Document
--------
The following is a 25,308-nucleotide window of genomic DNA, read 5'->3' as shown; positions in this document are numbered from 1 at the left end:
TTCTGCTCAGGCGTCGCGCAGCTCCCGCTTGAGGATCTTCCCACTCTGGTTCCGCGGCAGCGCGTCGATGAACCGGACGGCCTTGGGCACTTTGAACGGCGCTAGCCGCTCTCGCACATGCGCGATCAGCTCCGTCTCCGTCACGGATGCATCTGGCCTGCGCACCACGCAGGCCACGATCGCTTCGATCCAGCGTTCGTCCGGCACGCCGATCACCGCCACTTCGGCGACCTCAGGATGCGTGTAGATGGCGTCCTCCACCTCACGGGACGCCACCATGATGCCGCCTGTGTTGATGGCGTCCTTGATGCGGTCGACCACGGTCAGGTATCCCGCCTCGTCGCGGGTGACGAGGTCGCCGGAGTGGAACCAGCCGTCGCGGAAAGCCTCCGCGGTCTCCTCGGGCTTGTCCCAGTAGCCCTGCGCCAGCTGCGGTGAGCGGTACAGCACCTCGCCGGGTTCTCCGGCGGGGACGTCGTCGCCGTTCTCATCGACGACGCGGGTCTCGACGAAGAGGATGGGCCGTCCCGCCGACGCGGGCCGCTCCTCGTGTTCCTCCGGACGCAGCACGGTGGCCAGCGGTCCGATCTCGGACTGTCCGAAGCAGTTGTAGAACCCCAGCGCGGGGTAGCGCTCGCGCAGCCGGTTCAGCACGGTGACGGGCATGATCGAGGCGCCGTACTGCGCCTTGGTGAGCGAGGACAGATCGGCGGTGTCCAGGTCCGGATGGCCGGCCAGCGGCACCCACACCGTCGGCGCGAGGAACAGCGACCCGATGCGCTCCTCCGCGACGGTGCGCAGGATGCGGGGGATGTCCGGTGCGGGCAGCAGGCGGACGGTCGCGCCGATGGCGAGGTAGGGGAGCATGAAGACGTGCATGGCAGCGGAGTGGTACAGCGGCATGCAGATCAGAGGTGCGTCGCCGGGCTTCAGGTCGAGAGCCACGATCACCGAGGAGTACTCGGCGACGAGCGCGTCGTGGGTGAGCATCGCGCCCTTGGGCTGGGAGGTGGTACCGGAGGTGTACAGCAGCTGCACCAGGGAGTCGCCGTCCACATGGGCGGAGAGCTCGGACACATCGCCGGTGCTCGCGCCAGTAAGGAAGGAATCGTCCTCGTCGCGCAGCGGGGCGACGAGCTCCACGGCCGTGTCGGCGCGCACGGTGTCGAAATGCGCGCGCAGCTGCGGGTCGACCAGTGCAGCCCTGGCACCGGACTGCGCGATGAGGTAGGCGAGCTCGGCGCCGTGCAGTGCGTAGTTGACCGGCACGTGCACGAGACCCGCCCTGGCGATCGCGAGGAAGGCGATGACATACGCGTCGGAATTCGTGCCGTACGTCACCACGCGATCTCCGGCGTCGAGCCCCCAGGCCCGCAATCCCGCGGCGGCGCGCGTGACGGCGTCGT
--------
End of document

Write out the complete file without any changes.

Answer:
The following is a 25,308-nucleotide window of genomic DNA, read 5'->3' as shown; positions in this document are numbered from 1 at the left end:
TTCTGCTCAGGCGTCGCGCAGCTCCCGCTTGAGGATCTTCCCACTCTGGTTCCGCGGCAGCGCGTCGATGAACCGGACGGCCTTGGGCACTTTGAACGGCGCTAGCCGCTCTCGCACATGCGCGATCAGCTCCGTCTCCGTCACGGATGCATCTGGCCTGCGCACCACGCAGGCCACGATCGCTTCGATCCAGCGTTCGTCCGGCACGCCGATCACCGCCACTTCGGCGACCTCAGGATGCGTGTAGATGGCGTCCTCCACCTCACGGGACGCCACCATGATGCCGCCTGTGTTGATGGCGTCCTTGATGCGGTCGACCACGGTCAGGTATCCCGCCTCGTCGCGGGTGACGAGGTCGCCGGAGTGGAACCAGCCGTCGCGGAAAGCCTCCGCGGTCTCCTCGGGCTTGTCCCAGTAGCCCTGCGCCAGCTGCGGTGAGCGGTACAGCACCTCGCCGGGTTCTCCGGCGGGGACGTCGTCGCCGTTCTCATCGACGACGCGGGTCTCGACGAAGAGGATGGGCCGTCCCGCCGACGCGGGCCGCTCCTCGTGTTCCTCCGGACGCAGCACGGTGGCCAGCGGTCCGATCTCGGACTGTCCGAAGCAGTTGTAGAACCCCAGCGCGGGGTAGCGCTCGCGCAGCCGGTTCAGCACGGTGACGGGCATGATCGAGGCGCCGTACTGCGCCTTGGTGAGCGAGGACAGATCGGCGGTGTCCAGGTCCGGATGGCCGGCCAGCGGCACCCACACCGTCGGCGCGAGGAACAGCGACCCGATGCGCTCCTCCGCGACGGTGCGCAGGATGCGGGGGATGTCCGGTGCGGGCAGCAGGCGGACGGTCGCGCCGATGGCGAGGTAGGGGAGCATGAAGACGTGCATGGCAGCGGAGTGGTACAGCGGCATGCAGATCAGAGGTGCGTCGCCGGGCTTCAGGTCGAGAGCCACGATCACCGAGGAGTACTCGGCGACGAGCGCGTCGTGGGTGAGCATCGCGCCCTTGGGCTGGGAGGTGGTACCGGAGGTGTACAGCAGCTGCACCAGGGAGTCGCCGTCCACATGGGCGGAGAGCTCGGACACATCGCCGGTGCTCGCGCCAGTAAGGAAGGAATCGTCCTCGTCGCGCAGCGGGGCGACGAGCTCCACGGCCGTGTCGGCGCGCACGGTGTCGAAATGCGCGCGCAGCTGCGGGTCGACCAGTGCAGCCCTGGCACCGGACTGCGCGATGAGGTAGGCGAGCTCGGCGCCGTGCAGTGCGTAGTTGACCGGCACGTGCACGAGACCCGCCCTGGCGATCGCGAGGAAGGCGATGACATACGCGTCGGAATTCGTGCCGTACGTCACCACGCGATCTCCGGCGTCGAGCCCCCAGGCCCGCAATCCCGCGGCGGCGCGCGTGACGGCGTCGT